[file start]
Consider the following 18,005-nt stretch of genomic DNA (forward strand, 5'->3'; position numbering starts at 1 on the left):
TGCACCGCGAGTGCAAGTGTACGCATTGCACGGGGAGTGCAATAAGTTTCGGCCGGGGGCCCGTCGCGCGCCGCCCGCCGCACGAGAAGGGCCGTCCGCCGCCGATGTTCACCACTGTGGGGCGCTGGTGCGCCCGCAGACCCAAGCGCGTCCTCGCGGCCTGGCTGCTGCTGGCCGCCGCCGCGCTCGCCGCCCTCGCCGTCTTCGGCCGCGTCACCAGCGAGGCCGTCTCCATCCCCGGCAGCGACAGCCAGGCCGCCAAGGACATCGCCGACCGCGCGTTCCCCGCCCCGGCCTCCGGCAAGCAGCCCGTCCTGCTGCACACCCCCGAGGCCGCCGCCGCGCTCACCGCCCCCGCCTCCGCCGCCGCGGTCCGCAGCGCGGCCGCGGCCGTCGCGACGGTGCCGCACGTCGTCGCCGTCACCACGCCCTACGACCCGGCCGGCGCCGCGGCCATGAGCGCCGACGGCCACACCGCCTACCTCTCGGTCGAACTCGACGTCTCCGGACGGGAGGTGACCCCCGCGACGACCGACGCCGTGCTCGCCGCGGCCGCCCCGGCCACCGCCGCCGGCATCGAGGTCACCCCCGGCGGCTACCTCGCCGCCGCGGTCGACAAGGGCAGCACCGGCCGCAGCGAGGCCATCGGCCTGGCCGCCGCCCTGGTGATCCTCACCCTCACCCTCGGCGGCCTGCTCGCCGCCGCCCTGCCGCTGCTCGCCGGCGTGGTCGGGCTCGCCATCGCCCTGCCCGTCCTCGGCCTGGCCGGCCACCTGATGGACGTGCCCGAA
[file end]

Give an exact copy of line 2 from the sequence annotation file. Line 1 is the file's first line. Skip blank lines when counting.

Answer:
TGCACCGCGAGTGCAAGTGTACGCATTGCACGGGGAGTGCAATAAGTTTCGGCCGGGGGCCCGTCGCGCGCCGCCCGCCGCACGAGAAGGGCCGTCCGCCGCCGATGTTCACCACTGTGGGGCGCTGGTGCGCCCGCAGACCCAAGCGCGTCCTCGCGGCCTGGCTGCTGCTGGCCGCCGCCGCGCTCGCCGCCCTCGCCGTCTTCGGCCGCGTCACCAGCGAGGCCGTCTCCATCCCCGGCAGCGACAGCCAGGCCGCCAAGGACATCGCCGACCGCGCGTTCCCCGCCCCGGCCTCCGGCAAGCAGCCCGTCCTGCTGCACACCCCCGAGGCCGCCGCCGCGCTCACCGCCCCCGCCTCCGCCGCCGCGGTCCGCAGCGCGGCCGCGGCCGTCGCGACGGTGCCGCACGTCGTCGCCGTCACCACGCCCTACGACCCGGCCGGCGCCGCGGCCATGAGCGCCGACGGCCACACCGCCTACCTCTCGGTCGAACTCGACGTCTCCGGACGGGAGGTGACCCCCGCGACGACCGACGCCGTGCTCGCCGCGGCCGCCCCGGCCACCGCCGCCGGCATCGAGGTCACCCCCGGCGGCTACCTCGCCGCCGCGGTCGACAAGGGCAGCACCGGCCGCAGCGAGGCCATCGGCCTGGCCGCCGCCCTGGTGATCCTCACCCTCACCCTCGGCGGCCTGCTCGCCGCCGCCCTGCCGCTGCTCGCCGGCGTGGTCGGGCTCGCCATCGCCCTGCCCGTCCTCGGCCTGGCCGGCCACCTGATGGACGTGCCCGAA